Although narcolepsy has been confirmed as an autoimmune disease,   helminths had been thought not to be able to help in many cases of this disease because studies have shown that the hypocretin-producing neurons are killed rapidly, within 2 weeks of the disease developing. So it was believed that intervention would only be possible at the onset, if the patient shows sudden dramatic symptoms but, unfortunately, only familial cases are likely to be diagnosed within that critical 2 week period, and the average time to diagnosis is 10 years.
However, there are reports that narcolepsy has improved on both a gluten-free diet and a low-carbohydrate diet, which suggests that the hypocretin cells are not necessarily all killed. In this case, helminthic therapy might help after all, and there are two reports confirming this.
- 1. To adhere to a Low Carb, High Fat - diet.
- 2. To do daily exercise (running/yoga/weightlifting/cycling.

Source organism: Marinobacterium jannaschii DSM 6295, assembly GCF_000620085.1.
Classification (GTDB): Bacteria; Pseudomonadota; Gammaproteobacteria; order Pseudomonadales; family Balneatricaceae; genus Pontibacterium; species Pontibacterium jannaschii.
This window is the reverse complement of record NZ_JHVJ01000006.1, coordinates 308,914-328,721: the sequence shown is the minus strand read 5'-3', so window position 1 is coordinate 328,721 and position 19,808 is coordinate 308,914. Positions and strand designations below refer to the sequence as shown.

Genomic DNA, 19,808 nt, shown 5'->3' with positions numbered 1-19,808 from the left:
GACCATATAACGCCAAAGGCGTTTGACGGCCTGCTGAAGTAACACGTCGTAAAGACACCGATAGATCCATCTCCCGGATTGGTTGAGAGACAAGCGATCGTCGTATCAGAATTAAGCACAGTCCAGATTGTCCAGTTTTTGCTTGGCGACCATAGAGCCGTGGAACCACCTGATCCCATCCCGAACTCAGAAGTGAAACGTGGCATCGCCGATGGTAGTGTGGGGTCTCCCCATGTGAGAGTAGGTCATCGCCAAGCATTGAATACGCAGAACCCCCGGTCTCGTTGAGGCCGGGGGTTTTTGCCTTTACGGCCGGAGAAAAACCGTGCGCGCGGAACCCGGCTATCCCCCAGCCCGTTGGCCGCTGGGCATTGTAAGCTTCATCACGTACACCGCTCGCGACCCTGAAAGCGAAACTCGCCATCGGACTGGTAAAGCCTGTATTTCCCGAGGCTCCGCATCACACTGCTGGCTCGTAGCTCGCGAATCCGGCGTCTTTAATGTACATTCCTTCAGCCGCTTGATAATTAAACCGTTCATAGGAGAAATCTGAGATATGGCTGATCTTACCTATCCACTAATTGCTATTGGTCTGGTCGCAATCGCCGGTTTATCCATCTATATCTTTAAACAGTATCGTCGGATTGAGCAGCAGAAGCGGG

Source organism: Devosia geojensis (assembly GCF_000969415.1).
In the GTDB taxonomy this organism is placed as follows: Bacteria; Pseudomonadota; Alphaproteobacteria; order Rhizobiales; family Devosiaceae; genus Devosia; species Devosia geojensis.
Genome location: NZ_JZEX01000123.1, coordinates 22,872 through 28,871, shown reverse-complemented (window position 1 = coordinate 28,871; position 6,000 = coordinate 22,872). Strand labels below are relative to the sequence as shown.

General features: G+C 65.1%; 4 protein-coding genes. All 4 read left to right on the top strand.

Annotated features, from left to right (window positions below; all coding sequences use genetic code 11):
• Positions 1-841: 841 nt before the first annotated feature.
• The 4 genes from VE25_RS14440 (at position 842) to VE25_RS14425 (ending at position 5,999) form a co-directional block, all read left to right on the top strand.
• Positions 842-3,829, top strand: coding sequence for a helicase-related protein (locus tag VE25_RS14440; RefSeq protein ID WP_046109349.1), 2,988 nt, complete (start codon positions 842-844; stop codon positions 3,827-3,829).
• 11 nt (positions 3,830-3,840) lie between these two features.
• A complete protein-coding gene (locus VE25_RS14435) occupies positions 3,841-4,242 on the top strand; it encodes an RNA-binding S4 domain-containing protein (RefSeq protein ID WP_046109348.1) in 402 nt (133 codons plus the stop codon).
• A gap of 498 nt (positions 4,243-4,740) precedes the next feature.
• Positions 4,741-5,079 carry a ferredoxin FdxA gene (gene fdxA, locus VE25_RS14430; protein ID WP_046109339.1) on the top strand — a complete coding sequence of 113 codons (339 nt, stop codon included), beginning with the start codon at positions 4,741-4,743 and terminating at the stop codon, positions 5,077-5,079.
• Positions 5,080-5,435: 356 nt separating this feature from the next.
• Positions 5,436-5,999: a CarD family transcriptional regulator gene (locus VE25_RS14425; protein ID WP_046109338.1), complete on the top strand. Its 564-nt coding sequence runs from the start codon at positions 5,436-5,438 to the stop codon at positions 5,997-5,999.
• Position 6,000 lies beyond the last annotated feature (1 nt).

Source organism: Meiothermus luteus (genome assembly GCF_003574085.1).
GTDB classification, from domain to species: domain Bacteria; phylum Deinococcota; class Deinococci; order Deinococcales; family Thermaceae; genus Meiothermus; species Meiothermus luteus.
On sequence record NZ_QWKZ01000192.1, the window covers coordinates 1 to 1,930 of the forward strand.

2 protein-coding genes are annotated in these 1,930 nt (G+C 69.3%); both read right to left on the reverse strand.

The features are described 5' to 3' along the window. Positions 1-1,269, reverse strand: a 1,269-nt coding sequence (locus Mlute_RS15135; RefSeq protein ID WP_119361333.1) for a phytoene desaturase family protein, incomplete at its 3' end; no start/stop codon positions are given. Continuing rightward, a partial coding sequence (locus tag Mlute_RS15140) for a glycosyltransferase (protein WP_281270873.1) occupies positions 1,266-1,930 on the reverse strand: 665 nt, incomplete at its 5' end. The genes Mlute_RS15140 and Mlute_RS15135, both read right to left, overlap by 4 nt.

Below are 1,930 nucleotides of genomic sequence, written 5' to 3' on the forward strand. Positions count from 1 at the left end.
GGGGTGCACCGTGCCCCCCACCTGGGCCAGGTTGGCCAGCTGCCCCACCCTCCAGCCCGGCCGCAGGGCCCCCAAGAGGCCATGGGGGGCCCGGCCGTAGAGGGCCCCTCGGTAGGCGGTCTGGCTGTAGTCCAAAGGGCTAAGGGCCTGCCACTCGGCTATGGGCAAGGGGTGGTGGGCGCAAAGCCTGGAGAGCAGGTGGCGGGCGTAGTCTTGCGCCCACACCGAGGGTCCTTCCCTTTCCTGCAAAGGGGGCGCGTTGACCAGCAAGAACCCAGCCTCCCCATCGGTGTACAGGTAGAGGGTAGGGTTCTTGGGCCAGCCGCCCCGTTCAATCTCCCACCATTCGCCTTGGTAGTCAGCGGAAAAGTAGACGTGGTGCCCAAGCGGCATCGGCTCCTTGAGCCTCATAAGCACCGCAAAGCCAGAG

- 3. When she added helminth therapy (some 15 + 20 hookworms by now) she got even more awake.
Any patient with narcolepsy who decides to try helminthic therapy should use very conservative dosing. See the details in the following page section.
Even if helminthic therapy does not help their main condition, patients with narcolepsy may benefit from hosting a small colony of worms to help with the comorbidities, and also in preventing the development of additional autoimmune diseases. It is known that narcoleptics tend to accumulate other autoimmune diseases, such as celiac disease, which appears to develop in an estimated 50% or more of narcoleptics.
If a parent has narcolepsy, it may be worth using helminths prophylactically in their children in the hope of preventing them developing the same condition.
Low-dose naltrexone (LDN) has been suggested as a possible treatment for narcolepsy, and features in the list of treatments for this disease on the Cure Together website,  with no mention of any adverse side effects. LDN is compatible with helminthic therapy.